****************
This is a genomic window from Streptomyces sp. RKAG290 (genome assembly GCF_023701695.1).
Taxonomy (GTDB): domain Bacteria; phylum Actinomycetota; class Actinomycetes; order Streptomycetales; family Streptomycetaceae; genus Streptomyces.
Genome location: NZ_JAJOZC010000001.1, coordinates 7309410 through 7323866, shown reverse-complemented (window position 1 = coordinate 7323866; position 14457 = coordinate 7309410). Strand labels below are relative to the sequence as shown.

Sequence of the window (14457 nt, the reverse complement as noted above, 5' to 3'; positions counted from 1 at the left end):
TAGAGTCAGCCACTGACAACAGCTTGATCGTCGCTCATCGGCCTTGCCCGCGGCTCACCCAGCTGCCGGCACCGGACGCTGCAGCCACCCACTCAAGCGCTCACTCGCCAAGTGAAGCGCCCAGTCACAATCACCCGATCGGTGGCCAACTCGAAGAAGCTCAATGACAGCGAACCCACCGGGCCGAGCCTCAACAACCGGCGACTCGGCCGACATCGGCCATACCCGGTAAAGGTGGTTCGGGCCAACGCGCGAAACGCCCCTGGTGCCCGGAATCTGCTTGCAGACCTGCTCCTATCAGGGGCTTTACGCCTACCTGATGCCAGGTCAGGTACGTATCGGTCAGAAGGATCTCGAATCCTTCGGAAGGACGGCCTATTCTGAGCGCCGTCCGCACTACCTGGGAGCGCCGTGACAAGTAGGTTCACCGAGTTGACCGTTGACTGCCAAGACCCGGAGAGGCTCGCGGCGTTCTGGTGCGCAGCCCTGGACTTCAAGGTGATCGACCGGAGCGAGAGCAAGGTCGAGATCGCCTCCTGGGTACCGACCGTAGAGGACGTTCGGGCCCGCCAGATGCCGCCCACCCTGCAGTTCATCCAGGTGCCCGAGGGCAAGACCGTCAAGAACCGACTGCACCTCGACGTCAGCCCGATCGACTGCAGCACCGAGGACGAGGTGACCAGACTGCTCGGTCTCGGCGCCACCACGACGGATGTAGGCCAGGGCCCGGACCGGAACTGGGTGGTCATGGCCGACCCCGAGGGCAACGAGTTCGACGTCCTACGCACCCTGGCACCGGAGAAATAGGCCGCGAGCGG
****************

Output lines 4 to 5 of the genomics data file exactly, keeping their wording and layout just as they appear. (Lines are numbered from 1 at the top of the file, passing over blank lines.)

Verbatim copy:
Sequence of the window (14457 nt, the reverse complement as noted above, 5' to 3'; positions counted from 1 at the left end):
TAGAGTCAGCCACTGACAACAGCTTGATCGTCGCTCATCGGCCTTGCCCGCGGCTCACCCAGCTGCCGGCACCGGACGCTGCAGCCACCCACTCAAGCGCTCACTCGCCAAGTGAAGCGCCCAGTCACAATCACCCGATCGGTGGCCAACTCGAAGAAGCTCAATGACAGCGAACCCACCGGGCCGAGCCTCAACAACCGGCGACTCGGCCGACATCGGCCATACCCGGTAAAGGTGGTTCGGGCCAACGCGCGAAACGCCCCTGGTGCCCGGAATCTGCTTGCAGACCTGCTCCTATCAGGGGCTTTACGCCTACCTGATGCCAGGTCAGGTACGTATCGGTCAGAAGGATCTCGAATCCTTCGGAAGGACGGCCTATTCTGAGCGCCGTCCGCACTACCTGGGAGCGCCGTGACAAGTAGGTTCACCGAGTTGACCGTTGACTGCCAAGACCCGGAGAGGCTCGCGGCGTTCTGGTGCGCAGCCCTGGACTTCAAGGTGATCGACCGGAGCGAGAGCAAGGTCGAGATCGCCTCCTGGGTACCGACCGTAGAGGACGTTCGGGCCCGCCAGATGCCGCCCACCCTGCAGTTCATCCAGGTGCCCGAGGGCAAGACCGTCAAGAACCGACTGCACCTCGACGTCAGCCCGATCGACTGCAGCACCGAGGACGAGGTGACCAGACTGCTCGGTCTCGGCGCCACCACGACGGATGTAGGCCAGGGCCCGGACCGGAACTGGGTGGTCATGGCCGACCCCGAGGGCAACGAGTTCGACGTCCTACGCACCCTGGCACCGGAGAAATAGGCCGCGAGCGG